SALT LAKE CITY — The act one finale of Hello, Dolly! is “Before the Parade Passes By,” an anthem about soldiering forward in life. Like a parade, Pioneer Theatre Company’s Hello, Dolly! is not destined to last forever, and Utah audiences should watch this phenomenal production before it passes by.
Hello, Dolly! is based on the otherwise forgotten play The Matchmaker by Thornton Wilder. In this musical adaptation (with a script by Michael Stewart and music and lyrics by Jerry Herman), the title character is a widow who makes a living as — among other things — a matchmaker. One of her clients is the artist Ambrose Kemper, who is in love with the young Ermengarde. This gives Dolly the opportunity to worm her way into the life of Ermengarde’s widower uncle, Horace Vandergelder, with the plan on marrying Horace and using his wealth to improve the lives of others. Horace has two clerks, Cornelius Hackl and Barnaby Tucker, who scheme to visit New York City for the day. In the process, they fall in love with the milliner Irene Molloy and her assistant Minnie Fay, respectively, and must figure out how to woo the women while lacking wealth, experience, or sophistication.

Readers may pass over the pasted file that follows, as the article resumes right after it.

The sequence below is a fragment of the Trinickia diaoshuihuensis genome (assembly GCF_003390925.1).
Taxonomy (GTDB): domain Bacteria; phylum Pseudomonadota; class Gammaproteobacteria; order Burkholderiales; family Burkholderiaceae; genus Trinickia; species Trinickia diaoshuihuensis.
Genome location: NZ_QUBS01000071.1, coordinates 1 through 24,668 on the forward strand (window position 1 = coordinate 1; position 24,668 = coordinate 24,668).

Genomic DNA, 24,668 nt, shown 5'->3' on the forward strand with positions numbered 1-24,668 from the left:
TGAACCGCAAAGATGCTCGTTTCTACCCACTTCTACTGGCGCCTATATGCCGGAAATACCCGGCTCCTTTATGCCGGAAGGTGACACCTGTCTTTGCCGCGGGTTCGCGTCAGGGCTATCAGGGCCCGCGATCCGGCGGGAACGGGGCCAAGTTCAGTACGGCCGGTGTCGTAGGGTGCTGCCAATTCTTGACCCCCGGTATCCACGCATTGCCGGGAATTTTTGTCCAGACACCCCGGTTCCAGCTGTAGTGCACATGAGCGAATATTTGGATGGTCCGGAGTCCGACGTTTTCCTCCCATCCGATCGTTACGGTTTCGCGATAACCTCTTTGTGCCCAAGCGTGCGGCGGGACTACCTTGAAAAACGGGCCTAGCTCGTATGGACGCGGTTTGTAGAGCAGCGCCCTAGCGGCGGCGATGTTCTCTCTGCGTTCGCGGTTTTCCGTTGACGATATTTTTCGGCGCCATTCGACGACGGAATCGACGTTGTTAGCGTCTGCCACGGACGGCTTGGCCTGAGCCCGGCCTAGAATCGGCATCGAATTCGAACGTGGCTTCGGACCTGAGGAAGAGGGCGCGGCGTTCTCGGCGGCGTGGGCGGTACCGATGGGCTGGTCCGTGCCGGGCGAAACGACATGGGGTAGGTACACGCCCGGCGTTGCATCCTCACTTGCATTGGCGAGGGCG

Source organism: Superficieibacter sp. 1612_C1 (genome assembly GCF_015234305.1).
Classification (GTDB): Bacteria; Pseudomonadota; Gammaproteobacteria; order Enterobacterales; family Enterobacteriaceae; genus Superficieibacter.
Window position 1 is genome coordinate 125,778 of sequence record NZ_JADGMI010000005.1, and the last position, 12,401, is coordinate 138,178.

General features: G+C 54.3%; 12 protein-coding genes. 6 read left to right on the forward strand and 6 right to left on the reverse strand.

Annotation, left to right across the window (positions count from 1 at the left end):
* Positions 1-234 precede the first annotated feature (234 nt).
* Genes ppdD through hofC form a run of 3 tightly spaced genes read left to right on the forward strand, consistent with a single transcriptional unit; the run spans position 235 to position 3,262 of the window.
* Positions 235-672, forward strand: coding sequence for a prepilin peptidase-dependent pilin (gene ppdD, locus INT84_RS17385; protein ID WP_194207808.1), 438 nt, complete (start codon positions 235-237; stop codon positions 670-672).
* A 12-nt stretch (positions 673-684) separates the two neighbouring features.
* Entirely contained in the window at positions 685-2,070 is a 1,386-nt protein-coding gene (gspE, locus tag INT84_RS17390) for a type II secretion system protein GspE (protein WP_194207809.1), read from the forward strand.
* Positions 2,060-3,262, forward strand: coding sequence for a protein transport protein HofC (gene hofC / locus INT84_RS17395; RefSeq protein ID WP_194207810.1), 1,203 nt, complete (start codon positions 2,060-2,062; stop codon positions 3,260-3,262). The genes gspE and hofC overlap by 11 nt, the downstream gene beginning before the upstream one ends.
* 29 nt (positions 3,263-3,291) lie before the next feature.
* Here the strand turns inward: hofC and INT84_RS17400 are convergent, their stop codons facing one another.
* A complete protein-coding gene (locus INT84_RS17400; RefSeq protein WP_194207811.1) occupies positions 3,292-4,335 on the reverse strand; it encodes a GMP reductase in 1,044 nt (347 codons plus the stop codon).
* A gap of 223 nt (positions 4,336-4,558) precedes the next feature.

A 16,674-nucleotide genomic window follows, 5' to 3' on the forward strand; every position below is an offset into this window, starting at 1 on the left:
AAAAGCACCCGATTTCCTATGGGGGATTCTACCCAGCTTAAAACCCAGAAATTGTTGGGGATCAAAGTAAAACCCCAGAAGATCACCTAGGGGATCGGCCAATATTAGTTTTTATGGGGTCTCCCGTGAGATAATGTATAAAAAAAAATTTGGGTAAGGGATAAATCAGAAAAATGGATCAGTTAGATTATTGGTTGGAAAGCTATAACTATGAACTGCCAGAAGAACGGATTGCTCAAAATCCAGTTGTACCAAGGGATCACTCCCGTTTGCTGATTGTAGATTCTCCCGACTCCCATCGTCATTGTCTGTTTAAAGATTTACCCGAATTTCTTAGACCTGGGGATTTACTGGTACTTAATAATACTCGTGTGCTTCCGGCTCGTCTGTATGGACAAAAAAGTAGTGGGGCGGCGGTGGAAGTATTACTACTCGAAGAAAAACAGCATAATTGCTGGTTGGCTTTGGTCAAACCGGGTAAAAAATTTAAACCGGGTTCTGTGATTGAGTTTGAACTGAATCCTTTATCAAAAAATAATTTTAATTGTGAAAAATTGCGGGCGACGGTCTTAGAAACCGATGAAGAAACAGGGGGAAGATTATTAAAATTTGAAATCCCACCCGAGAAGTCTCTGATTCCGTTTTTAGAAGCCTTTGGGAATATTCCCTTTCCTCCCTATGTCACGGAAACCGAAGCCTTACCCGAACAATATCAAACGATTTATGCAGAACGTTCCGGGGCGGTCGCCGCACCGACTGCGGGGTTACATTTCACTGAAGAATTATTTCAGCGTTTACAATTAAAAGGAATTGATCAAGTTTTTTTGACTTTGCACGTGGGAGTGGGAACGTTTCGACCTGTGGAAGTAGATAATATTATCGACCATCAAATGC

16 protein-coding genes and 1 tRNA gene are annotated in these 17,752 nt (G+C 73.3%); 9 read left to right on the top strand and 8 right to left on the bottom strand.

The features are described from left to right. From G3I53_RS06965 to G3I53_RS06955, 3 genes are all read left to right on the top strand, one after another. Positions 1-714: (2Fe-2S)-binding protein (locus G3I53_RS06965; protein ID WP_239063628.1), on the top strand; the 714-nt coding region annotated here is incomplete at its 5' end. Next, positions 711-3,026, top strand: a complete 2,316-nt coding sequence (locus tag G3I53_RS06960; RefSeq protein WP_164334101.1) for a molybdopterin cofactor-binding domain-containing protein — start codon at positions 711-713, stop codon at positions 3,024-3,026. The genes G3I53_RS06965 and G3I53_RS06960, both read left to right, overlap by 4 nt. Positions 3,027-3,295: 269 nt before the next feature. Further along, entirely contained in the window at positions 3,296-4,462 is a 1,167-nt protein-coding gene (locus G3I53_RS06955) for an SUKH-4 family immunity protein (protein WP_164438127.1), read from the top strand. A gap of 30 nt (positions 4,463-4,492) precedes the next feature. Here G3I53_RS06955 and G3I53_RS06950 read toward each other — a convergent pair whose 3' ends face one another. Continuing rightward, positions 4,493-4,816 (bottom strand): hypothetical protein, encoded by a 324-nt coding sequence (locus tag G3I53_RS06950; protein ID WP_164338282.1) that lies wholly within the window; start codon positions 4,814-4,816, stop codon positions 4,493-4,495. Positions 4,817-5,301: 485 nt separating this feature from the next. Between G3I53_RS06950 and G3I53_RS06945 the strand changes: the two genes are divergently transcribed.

Paige Davis portrays a Dolly Levi unlike any other. Her Dolly has sass and a twinkle in her eye that make the character endlessly endearing. Davis portrays Dolly as a smart woman who manages events to unfold exactly as she wants them to. Davis dominates the stage, whether she is confidently talking through the rapid humor of Stewart’s script, or leading a large ensemble musical number. This is Dolly’s world; everyone else is just living in it.
With her brassy voice and strong vocal control, Davis is a master of the big finish, as shown in her triumphant final notes of “Before the Parade Passes By,” “I Put My Hand In,” and “So Long, Dearie.” She also exudes joy in her songs, such as when she revels in the attention from the waiters at the Harmonia Gardens restaurant during “Hello, Dolly!” Yet, Davis was also adept at the quieter moments of the show, and her soliloquies addressed to Dolly’s deceased husband, Ephraim, were full of tenderness and heart.
Playing opposite of Davis is Kris Coleman as Horace Vandergelder. Coleman plays Horace as a lovable grouch. Sometimes, though, his performance was too broad (such as when he was imagining the wealth of Ernestina Money). When this occurred while Davis was on stage, it was too extreme to have both of them giving exaggerated performances. The script does not give Horace much variety, but Coleman seized every opportunity to give depth to Horace, and I appreciated the character’s softness at the end of the play and his embarrassment at Ernestina’s behavior in the restaurant.